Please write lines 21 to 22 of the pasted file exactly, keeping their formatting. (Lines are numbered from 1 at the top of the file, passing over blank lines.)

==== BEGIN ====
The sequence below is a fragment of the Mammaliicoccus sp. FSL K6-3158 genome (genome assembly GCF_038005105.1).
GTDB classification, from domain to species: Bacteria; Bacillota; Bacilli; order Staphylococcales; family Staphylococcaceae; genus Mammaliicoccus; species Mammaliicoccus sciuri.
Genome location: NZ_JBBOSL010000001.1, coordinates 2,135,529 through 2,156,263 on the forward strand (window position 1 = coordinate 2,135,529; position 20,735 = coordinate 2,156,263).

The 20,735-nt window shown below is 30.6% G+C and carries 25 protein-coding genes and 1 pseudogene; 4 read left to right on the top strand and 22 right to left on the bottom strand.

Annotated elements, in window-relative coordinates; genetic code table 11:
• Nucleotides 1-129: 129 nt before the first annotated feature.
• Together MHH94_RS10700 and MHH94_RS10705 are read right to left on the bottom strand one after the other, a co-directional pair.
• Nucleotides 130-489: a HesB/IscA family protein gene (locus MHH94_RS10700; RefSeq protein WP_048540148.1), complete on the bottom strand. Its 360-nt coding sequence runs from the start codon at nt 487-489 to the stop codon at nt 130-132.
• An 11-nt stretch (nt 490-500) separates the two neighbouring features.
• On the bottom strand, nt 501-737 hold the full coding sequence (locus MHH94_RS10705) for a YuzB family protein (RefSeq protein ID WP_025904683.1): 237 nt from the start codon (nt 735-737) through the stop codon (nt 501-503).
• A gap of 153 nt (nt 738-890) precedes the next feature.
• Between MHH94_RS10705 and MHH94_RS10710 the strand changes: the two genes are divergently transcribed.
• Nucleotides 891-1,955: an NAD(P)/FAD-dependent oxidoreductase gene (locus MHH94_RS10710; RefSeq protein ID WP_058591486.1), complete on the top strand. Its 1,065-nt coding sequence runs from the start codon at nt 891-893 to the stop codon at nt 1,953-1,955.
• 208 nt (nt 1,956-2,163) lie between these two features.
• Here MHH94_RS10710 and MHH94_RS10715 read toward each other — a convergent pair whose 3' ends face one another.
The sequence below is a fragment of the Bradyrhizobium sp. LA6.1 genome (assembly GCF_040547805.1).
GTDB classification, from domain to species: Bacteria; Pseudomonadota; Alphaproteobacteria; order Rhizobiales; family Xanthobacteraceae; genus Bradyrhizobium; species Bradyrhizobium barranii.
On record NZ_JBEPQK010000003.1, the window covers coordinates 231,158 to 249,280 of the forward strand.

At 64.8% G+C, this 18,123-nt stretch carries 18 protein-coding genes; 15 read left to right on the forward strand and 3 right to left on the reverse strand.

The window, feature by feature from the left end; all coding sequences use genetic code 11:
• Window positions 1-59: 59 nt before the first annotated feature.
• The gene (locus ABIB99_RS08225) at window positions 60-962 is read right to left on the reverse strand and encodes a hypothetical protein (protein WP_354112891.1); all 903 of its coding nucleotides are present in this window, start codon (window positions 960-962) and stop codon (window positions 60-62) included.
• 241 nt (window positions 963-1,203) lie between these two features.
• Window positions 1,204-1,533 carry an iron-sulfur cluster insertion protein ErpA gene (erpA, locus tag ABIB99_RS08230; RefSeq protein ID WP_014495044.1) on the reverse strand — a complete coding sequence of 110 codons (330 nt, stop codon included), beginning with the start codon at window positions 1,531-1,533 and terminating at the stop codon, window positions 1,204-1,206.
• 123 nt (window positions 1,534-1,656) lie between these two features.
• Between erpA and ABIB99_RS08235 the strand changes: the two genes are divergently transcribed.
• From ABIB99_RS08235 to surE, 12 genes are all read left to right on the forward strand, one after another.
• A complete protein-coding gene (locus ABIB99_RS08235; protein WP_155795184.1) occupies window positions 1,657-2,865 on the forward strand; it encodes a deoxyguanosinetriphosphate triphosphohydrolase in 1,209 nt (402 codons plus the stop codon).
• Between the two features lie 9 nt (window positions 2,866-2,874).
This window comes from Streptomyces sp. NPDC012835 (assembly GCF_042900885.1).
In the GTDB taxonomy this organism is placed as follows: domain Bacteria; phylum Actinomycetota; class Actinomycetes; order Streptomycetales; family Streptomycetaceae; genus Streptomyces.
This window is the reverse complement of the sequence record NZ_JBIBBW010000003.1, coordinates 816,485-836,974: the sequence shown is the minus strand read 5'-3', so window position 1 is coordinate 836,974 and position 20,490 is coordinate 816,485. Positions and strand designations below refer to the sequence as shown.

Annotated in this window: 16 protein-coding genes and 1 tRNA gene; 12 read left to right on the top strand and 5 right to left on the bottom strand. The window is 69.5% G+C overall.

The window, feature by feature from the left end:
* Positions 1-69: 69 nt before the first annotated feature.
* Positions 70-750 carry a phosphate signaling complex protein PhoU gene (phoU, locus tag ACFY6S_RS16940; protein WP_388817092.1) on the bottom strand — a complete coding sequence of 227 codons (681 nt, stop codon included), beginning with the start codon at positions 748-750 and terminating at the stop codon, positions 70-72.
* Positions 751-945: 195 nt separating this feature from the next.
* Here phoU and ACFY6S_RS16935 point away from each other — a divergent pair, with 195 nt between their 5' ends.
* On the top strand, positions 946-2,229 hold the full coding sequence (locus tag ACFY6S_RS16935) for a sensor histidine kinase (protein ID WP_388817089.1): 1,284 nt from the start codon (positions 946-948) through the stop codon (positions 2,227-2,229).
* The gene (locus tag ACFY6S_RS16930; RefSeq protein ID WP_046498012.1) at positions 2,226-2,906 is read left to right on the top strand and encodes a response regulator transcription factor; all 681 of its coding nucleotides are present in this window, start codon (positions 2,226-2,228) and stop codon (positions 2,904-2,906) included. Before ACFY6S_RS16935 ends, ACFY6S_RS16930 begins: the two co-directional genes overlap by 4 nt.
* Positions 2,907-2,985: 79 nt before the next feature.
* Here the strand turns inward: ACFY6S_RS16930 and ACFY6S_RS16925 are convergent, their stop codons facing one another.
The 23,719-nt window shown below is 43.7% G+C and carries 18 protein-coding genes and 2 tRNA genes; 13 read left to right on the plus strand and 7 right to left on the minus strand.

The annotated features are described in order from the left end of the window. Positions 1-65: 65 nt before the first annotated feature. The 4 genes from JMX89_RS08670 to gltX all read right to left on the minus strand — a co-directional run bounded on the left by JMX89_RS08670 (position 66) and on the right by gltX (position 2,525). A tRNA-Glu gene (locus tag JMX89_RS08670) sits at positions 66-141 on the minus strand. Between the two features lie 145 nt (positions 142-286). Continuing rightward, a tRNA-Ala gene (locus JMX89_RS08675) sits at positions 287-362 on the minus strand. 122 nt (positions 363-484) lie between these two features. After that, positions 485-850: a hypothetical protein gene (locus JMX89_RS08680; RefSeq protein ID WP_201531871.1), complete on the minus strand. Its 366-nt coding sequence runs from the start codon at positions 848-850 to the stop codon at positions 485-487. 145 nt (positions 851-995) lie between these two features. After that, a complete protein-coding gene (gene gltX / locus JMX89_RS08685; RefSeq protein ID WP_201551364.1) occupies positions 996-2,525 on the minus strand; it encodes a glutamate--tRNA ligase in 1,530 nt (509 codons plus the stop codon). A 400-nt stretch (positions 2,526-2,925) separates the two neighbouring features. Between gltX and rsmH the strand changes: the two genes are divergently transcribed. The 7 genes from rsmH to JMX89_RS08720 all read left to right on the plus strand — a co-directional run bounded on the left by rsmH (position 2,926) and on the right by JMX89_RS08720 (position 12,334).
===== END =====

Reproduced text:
• Window positions 1-59: 59 nt before the first annotated feature.
• The gene (locus ABIB99_RS08225) at window positions 60-962 is read right to left on the reverse strand and encodes a hypothetical protein (protein WP_354112891.1); all 903 of its coding nucleotides are present in this window, start codon (window positions 960-962) and stop codon (window positions 60-62) included.